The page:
As I explained in a previous posting, our approach is to teach our view about what is event processing and not teaching a specific language. We spent much of the review around this issue, the publisher suggested that for the benefits of readers who would like to have hands-on experience while reading the book we should provide a way to do it. What was agreed is that we'll use the use case that accompanies the book - the fast flower delivery --- to be a bridge between the book and the hands on experience. Since we would like to expose the reader to the multiple approaches that exists in the event processing area -- we'll provide the reader several alternatives to experiment, each alternative will be a language from different type -- it will be emphasized that the languages are just representatives, and the book does not endorse any of them in particular.
For each of the languages we shall provide:
- The fast flower delivery example coded in this language.
- Link to a site from which the reader will be able to download an implementation of this language (e.g. trial version of the product implementing this language) on which the reader will be able to run the example and experience in using that language.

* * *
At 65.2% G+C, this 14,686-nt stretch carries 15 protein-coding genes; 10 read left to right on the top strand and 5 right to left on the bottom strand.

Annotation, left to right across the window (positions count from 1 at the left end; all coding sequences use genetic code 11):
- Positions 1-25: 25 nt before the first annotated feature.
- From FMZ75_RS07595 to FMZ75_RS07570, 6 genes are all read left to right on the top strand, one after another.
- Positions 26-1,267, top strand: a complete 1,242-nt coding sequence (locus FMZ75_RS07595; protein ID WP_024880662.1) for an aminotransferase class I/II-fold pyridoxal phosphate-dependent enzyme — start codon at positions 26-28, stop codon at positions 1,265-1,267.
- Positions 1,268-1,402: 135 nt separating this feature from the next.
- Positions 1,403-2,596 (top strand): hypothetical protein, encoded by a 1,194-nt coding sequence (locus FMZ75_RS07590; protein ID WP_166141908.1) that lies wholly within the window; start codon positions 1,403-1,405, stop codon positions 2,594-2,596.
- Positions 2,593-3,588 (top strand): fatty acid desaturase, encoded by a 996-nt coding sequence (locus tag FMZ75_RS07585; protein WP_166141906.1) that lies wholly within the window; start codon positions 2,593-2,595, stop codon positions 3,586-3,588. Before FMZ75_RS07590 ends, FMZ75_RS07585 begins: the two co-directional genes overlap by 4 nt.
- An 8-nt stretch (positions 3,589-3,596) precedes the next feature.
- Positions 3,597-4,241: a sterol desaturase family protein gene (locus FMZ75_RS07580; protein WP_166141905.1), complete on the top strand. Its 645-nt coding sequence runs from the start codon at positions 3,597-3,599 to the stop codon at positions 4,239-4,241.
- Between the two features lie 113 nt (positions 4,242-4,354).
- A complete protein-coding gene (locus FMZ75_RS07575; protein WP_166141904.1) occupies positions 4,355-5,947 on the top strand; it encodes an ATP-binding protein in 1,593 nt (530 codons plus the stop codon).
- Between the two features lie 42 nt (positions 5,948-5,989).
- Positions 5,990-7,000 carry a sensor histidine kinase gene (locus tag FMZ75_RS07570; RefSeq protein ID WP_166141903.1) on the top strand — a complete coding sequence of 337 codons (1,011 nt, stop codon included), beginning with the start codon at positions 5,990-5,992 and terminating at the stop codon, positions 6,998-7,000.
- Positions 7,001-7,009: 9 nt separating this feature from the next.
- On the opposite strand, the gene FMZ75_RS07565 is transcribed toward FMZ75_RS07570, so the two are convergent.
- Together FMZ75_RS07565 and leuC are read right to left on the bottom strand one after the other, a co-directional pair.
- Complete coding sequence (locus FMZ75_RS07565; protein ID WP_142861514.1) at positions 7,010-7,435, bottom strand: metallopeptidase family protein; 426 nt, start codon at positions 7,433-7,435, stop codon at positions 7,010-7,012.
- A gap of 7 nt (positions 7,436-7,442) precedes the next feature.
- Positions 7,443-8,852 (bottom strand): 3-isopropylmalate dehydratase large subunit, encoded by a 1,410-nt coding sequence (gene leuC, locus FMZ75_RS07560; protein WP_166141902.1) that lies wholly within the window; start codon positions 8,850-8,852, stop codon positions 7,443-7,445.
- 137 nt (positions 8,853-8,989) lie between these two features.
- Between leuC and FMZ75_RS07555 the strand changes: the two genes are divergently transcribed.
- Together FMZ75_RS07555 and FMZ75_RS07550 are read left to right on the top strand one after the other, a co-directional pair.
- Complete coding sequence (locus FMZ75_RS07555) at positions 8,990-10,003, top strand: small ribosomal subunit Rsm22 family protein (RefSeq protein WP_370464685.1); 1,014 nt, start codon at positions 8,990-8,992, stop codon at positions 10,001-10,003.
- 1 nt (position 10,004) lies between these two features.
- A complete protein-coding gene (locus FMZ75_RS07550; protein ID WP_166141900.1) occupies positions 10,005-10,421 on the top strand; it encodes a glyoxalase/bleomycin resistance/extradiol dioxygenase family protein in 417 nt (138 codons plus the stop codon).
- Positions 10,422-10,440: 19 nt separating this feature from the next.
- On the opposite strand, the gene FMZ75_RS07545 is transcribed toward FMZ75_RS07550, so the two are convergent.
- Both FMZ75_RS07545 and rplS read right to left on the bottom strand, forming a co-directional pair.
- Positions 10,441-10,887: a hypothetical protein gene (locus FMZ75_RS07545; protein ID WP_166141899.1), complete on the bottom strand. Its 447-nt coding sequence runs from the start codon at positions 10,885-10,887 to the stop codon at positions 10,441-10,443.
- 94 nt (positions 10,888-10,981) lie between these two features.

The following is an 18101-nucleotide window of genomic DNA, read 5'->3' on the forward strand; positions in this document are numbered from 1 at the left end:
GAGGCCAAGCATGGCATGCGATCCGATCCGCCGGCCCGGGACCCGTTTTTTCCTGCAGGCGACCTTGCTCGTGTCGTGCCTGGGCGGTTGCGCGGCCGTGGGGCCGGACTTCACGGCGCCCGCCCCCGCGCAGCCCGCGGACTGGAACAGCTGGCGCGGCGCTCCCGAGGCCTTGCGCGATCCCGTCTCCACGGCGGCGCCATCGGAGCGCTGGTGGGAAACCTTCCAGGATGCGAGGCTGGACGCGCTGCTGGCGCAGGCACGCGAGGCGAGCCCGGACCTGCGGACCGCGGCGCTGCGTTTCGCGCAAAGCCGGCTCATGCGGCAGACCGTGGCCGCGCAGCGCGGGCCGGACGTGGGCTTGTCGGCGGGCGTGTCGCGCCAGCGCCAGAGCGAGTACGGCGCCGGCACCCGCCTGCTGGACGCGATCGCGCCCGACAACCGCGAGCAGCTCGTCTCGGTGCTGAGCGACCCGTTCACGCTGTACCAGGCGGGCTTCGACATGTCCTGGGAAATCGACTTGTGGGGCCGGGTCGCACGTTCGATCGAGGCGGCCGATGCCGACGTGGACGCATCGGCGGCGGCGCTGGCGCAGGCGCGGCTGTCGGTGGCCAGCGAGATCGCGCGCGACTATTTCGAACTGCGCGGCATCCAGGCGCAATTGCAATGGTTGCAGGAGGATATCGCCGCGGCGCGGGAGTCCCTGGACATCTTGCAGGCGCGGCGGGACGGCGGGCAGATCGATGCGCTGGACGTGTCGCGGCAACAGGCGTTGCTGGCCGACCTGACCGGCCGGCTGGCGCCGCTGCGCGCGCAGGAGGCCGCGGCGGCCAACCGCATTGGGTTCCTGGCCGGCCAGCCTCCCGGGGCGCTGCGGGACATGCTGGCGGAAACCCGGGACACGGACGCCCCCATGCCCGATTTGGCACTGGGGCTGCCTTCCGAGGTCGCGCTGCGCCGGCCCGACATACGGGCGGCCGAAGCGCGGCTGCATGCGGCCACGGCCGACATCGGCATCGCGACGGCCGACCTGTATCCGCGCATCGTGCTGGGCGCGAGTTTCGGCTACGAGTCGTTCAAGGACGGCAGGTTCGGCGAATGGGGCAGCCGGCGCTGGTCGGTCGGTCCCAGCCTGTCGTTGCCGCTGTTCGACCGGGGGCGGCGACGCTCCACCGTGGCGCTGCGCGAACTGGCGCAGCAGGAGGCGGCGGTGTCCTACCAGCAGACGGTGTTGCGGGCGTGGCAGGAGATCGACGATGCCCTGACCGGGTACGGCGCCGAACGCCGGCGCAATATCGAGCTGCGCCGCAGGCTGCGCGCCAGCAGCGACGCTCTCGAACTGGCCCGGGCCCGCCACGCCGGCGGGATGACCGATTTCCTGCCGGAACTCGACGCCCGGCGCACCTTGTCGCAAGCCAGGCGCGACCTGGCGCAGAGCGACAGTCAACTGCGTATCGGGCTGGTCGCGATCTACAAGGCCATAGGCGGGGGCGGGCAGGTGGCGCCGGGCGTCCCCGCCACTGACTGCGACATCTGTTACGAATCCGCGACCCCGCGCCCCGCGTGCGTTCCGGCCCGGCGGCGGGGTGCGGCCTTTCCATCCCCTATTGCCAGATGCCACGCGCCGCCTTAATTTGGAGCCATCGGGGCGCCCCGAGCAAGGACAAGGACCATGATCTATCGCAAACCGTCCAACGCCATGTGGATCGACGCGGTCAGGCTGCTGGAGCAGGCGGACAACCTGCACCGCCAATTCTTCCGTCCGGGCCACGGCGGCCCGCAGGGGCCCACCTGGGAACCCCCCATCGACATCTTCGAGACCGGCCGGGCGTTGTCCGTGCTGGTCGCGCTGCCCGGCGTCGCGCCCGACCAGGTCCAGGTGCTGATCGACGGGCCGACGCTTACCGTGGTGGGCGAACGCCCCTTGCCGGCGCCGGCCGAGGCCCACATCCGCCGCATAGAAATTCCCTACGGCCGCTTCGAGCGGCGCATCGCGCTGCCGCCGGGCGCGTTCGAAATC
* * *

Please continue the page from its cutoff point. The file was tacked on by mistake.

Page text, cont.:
I don't know how many readers will indeed spend time to take advantage of this option, but since 2 reviewers (out of 14) mentioned their wish to have "hands-on experience", I guess that there is certain segmentof the potential readers who will do.
Actually, I am a big fan of learning by hands on experience, my own experience from my long years as student is that courses in which I had substantial programming assignments are the course in which the knowledge gained in these courses is retained over time. I'll tell about my experience as a teacher on this issue another time. Stay tuned, this is going to be fun !